It seems to me that Republicans are beginning to get a little carried away with the whole nostalgia thing. It’s one thing to bring back a former Governor who left on his own terms in Branstad, or even Paul Pate, who left his post as Secretary of State too soon, but Republicans are not stopping there.
The latest rumored comeback deals with former State Senate Majority Leader and former Republican Party of Iowa Chairman Stu Iverson. Iverson isn’t going to run for his old senate seat that’s up for reelection in 2010. He plans on taking on McKinley Bailey in House District 9.
Iverson served two terms in the Iowa House before being elected to the State Senate in 1994. Iverson served as the Senate majority leader for eight years before being removed from that position by his Republican caucus during the middle of the legislative session in 2006.
Iverson was replaced as Majority Leader by Sen. Mary Lundby. Iverson ultimately decided not to seek reelection in 2006, but didn’t make his decision until after the June primary. That created a domino effect for Republicans as Rep. Jim Kurtenbach and Rep. George Eichhorn both sought nomination at a special nominating convention. Kurtenbach won the nomination but narrowly lost in the general election.
Not only did Republicans fail to keep control of Iverson’s senate seat, but Eichhorn’s flirtation with Iverson’s senate seat probably hurt him in his bid to keep his house seat which, he lost to McKinley Bailey. Now, the guy who walked away and left Republicans in a bad spot, wants to return to politics. Honestly, it just seems odd to me. I understand that it had to be embarrassing to lose your leadership role during the legislative session, but you chose to walk away, and in doing so, you gave Iowa Democrats the chance to win that senate seat.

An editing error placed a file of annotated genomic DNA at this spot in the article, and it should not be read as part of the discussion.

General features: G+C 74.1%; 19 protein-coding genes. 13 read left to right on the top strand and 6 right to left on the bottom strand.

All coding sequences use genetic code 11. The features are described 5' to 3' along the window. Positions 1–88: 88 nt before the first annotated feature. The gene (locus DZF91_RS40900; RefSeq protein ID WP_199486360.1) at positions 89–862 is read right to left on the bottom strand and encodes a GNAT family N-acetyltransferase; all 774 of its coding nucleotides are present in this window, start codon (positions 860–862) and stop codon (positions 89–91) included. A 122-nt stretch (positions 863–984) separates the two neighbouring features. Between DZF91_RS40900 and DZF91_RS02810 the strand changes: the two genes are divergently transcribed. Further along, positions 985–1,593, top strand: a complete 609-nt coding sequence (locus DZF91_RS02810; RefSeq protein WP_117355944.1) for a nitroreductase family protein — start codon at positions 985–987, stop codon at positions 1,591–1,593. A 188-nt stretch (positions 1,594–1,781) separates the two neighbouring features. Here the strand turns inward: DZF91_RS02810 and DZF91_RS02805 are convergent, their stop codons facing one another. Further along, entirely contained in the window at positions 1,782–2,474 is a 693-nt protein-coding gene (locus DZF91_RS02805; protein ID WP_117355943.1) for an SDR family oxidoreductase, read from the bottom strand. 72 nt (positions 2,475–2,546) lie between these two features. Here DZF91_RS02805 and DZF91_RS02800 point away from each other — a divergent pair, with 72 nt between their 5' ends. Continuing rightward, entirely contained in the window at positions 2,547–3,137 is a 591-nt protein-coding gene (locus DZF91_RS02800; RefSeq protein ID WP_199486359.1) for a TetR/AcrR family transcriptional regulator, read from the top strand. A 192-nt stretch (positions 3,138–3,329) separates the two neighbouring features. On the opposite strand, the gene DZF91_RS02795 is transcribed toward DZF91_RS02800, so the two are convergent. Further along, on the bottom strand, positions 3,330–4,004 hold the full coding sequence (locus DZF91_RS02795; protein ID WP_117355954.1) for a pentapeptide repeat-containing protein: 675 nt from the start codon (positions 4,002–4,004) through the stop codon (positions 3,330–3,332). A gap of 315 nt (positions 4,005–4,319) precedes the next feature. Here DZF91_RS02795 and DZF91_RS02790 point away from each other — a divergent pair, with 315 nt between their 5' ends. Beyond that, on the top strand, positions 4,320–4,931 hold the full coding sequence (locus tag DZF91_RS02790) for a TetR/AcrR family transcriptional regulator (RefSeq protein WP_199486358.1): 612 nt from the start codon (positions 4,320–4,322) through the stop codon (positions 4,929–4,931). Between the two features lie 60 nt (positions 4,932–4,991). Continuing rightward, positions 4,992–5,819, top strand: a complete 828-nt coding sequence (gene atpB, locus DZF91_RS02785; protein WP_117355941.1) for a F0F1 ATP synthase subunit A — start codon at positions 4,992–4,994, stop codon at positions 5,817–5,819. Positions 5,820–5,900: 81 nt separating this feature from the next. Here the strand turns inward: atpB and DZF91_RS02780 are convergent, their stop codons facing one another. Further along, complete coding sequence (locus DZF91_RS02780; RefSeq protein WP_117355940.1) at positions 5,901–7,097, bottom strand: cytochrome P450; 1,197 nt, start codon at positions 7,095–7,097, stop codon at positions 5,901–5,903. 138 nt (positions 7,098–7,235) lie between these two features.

I’m also puzzled that he wants to run for the State House and not the Senate. I’m told his reasoning is that he feels there is a better chance of Republicans winning majority in the House. I have to wonder if Iverson is simply looking at a complete leadership void in the House and wants to fill it. Plus, he obviously thinks it’s a good or easy year for Republicans to run and win, so why not give it a shot. It also doesn’t hurt to get back on the state’s payroll either.
The problem with this kind of logic is that it’s not as easy as some people want to make it out to be. McKinley Bailey voted the right way on all of the critical labor bills this past year. Unless he does something stupid, that means those issues are off the table. Plus, Iverson has to answer the question of why he left office only to want to return a few years later. I don’t think that’s going to be easy to do.
In this kind of political environment we need new faces, not the tired old faces of the past. What does electing Stu Iverson to the State House really get us? If we are lucky, we will control the seat for a few terms, but we once again fail to identify and grow new leaders.
Republicans need to swallow hard and do what’s best for the party in the long term. We need to find the next Matt Windschitl, Shawn Hamerlinck, Chris Hagenow, and Nick Wagner. It is time to pass the baton to the next generation. If elected, Iverson will be angling for a leadership position. If successful, and you know he would be with his fundraising ability and close ties to ITR, one of our young, up-and-coming legislators would be pushed aside for Iverson. That would be a travesty.
Look, I want to win as bad as anybody, but we need to use this environment to continue to elect outstanding new candidates, not retreads.
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